Honey, I Just Bought A Liquor License: Sharon Starts A Wine Store


Sharon Sevrens had a thriving career as an investment banker. But when she and her husband experienced September 11th from their apartment building just a block and a half from the World Trade Center, she knew it was time for a change.

Over time she had developed a passion for wine. So with no experience in retail sales or in the wine business, she purchased a liquor license from Whole Foods for $150,000. And in October 2005, she opened a wine store called Amanti Vino (which roughly translates to “lover of wine” in Italian) in her home town of Montclair,, New Jersey. It’s been a runaway success with a second store now planned in Morristown, NJ.

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Check out the Amanti Vino website.

Special thanks to a public relations colleague Sharon Nieuwenhuis for connecting us with Sharon Sevrens and making this episode possible.

Goodbye GE…Hello JC: Father James Martin’s Second Act

Father James Martin is an American Jesuit priest who has written a dozen books including The New York Times best sellers “The Jesuit Guide to Almost Anything,” “Building a Bridge” and “Jesus: A Pilgrimage.” He’s got a huge following on Facebook and Twitter and is frequently a religion expert for everyone from The New York Times to CNN to Comedy Central (where Stephen Colbert appointed him the official chaplain of The Colbert Report).

But we are talking to him today about his second act – when he made the move from a promising career at General Electric to embrace a life of poverty, chastity and obedience as a Jesuit priest. It is one of the most dramatic life changes that you can imagine.

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Check out “Building a Bridge,” “The Jesuit Guild to Almost Anything, “Jesus: A Pilgrimage,” “The Abbey” and “Seven Last Words” on the Harper Collins website. “In Good Company: The Fast Track from the Corporate World to Poverty, Chastity, and Obedience,” Father Martin’s second book referenced in the podcast, was published by Sheed and Ward. All books are available on Amazon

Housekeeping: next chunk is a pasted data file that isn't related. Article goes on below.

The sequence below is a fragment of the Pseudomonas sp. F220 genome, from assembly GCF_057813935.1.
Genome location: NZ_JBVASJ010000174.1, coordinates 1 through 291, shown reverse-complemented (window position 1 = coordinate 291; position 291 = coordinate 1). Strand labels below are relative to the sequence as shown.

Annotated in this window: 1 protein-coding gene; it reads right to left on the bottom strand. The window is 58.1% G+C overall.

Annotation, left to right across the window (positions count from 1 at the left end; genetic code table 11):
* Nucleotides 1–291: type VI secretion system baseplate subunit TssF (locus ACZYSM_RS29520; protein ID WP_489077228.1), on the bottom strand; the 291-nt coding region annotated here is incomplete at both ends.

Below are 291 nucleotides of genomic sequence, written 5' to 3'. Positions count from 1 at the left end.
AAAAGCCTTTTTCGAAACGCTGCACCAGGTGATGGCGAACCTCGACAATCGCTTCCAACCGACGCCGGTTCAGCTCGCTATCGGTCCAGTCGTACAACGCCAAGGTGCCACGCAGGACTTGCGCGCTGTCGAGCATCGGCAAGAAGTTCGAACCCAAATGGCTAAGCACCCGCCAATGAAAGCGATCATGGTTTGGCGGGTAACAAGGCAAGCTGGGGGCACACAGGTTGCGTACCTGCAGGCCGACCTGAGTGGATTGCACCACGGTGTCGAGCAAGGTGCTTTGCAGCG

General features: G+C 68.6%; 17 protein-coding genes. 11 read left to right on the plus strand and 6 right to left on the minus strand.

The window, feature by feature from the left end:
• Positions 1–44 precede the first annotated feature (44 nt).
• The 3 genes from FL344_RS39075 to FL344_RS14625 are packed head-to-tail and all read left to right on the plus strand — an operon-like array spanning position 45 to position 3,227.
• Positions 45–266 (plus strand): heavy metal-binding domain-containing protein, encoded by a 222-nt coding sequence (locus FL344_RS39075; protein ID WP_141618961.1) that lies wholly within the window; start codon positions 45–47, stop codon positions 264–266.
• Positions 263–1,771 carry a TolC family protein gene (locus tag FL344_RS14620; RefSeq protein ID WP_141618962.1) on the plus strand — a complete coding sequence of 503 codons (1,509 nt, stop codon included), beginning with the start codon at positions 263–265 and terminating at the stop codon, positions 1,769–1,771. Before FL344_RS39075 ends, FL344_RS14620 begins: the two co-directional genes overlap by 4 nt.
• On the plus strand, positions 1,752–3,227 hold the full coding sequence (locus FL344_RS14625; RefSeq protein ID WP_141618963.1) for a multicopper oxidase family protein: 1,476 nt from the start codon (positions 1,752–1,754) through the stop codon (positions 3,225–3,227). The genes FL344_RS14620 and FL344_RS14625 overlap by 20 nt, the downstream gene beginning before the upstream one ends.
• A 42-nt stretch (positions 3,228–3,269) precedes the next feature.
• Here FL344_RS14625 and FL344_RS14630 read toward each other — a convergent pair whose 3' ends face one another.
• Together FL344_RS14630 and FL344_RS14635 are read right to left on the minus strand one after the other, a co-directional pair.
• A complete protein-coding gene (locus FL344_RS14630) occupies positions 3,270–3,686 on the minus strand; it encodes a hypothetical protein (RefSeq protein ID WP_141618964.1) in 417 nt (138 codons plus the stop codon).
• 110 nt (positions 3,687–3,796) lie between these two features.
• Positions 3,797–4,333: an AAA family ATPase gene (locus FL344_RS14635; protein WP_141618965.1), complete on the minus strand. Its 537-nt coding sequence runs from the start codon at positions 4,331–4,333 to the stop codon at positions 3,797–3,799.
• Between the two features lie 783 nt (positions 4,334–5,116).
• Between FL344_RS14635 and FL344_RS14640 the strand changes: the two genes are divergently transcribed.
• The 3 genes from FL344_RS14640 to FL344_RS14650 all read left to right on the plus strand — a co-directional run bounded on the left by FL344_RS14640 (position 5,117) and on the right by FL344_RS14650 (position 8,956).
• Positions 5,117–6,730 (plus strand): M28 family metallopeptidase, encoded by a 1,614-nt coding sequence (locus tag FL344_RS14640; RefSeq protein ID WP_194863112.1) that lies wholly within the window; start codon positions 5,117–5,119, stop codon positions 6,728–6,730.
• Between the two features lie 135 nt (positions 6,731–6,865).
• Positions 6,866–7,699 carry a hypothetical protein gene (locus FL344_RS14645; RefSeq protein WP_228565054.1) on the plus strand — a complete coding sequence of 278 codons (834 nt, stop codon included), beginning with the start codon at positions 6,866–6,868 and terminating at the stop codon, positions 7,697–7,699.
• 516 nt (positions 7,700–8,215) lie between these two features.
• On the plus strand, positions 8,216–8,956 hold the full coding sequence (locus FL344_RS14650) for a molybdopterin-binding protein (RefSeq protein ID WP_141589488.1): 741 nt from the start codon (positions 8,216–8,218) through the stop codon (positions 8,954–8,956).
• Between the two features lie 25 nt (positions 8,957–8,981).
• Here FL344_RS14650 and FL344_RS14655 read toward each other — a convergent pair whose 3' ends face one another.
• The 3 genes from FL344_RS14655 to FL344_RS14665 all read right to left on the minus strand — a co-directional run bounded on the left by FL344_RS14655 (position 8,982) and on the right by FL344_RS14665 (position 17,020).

Acting Is Her Second Act: A Public Relations Star Finds A New Role


For 40+ years, Judi Schindler worked in the field of public relations. For most of that time, she ran her own firm called Schindler Communications. According to Judi, it was “a hugely rewarding job.” And she emerged as a pioneer among women entrepreneurs helping to establish a Chicago chapter of the National Association of Women Business Owners.

But when she decided to retire, Judi went back to a pursuit she enjoyed in her youth…acting. And what started out as simply “taking a class” turned into a second career with headshots, an agent and auditions. Now in her mid-seventies, she is still full of energy and creativity and going strong on-and-off stage.

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Check out Judy’s book, “Husbands: An Owner’s Manual” or sign-up for her blog “The Toilet Seat Must Go Down.”

 

The Last Laugh: 81-Year Old Man Tries His Hand At Stand-Up Comedy


Trained as a chemist but working as an executive recruiter, Art Schill decided he wanted to try his hand at stand-up comedy — at the age of 81.